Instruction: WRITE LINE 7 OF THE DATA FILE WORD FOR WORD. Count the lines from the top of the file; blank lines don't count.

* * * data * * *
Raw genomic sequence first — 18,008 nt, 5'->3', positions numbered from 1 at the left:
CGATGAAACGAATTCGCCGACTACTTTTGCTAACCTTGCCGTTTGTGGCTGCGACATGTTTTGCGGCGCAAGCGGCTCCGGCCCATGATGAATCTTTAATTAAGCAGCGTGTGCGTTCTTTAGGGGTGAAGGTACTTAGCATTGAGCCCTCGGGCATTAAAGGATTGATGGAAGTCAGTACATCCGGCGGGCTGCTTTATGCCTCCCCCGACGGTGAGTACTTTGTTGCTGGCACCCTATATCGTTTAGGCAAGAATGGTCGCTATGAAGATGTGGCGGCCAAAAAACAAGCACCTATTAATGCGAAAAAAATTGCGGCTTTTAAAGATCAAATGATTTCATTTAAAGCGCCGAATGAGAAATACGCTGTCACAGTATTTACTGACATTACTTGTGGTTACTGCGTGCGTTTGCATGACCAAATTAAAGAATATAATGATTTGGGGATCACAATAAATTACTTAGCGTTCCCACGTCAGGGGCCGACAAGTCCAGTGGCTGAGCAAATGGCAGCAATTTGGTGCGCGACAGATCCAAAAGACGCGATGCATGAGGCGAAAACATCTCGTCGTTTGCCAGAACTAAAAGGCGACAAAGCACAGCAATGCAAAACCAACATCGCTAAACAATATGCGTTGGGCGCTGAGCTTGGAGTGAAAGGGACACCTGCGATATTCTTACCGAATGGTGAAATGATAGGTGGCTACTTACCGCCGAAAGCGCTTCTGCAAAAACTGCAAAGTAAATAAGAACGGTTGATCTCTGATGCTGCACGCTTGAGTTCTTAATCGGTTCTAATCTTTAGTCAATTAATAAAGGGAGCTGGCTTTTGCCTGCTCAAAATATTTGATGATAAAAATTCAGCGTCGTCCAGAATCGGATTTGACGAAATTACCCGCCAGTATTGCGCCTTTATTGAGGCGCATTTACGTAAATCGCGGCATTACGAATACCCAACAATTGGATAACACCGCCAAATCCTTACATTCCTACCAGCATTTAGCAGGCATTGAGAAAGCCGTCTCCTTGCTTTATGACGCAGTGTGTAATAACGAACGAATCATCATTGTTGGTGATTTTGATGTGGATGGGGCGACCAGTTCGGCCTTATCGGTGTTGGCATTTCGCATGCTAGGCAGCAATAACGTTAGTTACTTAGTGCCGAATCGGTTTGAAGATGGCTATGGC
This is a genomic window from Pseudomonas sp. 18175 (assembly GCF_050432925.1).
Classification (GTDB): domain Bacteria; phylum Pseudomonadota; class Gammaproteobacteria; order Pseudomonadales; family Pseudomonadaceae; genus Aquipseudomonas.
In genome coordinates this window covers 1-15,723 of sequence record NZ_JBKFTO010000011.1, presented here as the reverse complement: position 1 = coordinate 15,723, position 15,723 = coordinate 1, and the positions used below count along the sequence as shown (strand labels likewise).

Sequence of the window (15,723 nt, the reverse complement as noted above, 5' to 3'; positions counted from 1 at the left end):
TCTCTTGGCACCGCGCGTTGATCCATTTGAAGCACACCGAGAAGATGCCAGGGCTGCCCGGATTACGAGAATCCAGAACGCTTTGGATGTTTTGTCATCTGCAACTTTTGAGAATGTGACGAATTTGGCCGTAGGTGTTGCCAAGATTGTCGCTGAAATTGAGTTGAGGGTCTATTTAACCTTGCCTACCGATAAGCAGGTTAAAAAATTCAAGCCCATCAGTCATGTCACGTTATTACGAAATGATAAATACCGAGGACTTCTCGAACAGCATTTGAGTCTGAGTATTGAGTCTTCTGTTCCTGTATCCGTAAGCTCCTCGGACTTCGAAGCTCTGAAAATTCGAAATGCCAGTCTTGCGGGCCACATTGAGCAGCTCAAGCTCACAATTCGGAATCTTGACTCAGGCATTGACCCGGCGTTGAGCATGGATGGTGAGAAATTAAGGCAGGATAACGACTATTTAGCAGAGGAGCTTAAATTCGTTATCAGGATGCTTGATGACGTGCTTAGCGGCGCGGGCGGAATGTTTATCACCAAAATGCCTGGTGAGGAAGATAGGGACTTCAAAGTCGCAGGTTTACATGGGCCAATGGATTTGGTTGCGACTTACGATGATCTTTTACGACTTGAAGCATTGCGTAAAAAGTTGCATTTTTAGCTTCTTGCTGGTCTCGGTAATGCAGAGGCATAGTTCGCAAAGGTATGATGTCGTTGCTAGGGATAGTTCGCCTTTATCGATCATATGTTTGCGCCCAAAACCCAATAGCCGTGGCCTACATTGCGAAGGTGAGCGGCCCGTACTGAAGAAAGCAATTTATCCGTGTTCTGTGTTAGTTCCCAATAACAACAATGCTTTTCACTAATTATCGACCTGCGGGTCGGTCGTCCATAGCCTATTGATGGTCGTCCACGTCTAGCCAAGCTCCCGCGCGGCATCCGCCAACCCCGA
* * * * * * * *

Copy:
TCTCTTGGCACCGCGCGTTGATCCATTTGAAGCACACCGAGAAGATGCCAGGGCTGCCCGGATTACGAGAATCCAGAACGCTTTGGATGTTTTGTCATCTGCAACTTTTGAGAATGTGACGAATTTGGCCGTAGGTGTTGCCAAGATTGTCGCTGAAATTGAGTTGAGGGTCTATTTAACCTTGCCTACCGATAAGCAGGTTAAAAAATTCAAGCCCATCAGTCATGTCACGTTATTACGAAATGATAAATACCGAGGACTTCTCGAACAGCATTTGAGTCTGAGTATTGAGTCTTCTGTTCCTGTATCCGTAAGCTCCTCGGACTTCGAAGCTCTGAAAATTCGAAATGCCAGTCTTGCGGGCCACATTGAGCAGCTCAAGCTCACAATTCGGAATCTTGACTCAGGCATTGACCCGGCGTTGAGCATGGATGGTGAGAAATTAAGGCAGGATAACGACTATTTAGCAGAGGAGCTTAAATTCGTTATCAGGATGCTTGATGACGTGCTTAGCGGCGCGGGCGGAATGTTTATCACCAAAATGCCTGGTGAGGAAGATAGGGACTTCAAAGTCGCAGGTTTACATGGGCCAATGGATTTGGTTGCGACTTACGATGATCTTTTACGACTTGAAGCATTGCGTAAAAAGTTGCATTTTTAGCTTCTTGCTGGTCTCGGTAATGCAGAGGCATAGTTCGCAAAGGTATGATGTCGTTGCTAGGGATAGTTCGCCTTTATCGATCATATGTTTGCGCCCAAAACCCAATAGCCGTGGCCTACATTGCGAAGGTGAGCGGCCCGTACTGAAGAAAGCAATTTATCCGTGTTCTGTGTTAGTTCCCAATAACAACAATGCTTTTCACTAATTATCGACCTGCGGGTCGGTCGTCCATAGCCTATTGATGGTCGTCCACGTCTAGCCAAGCTCCCGCGCGGCATCCGCCAACCCCGA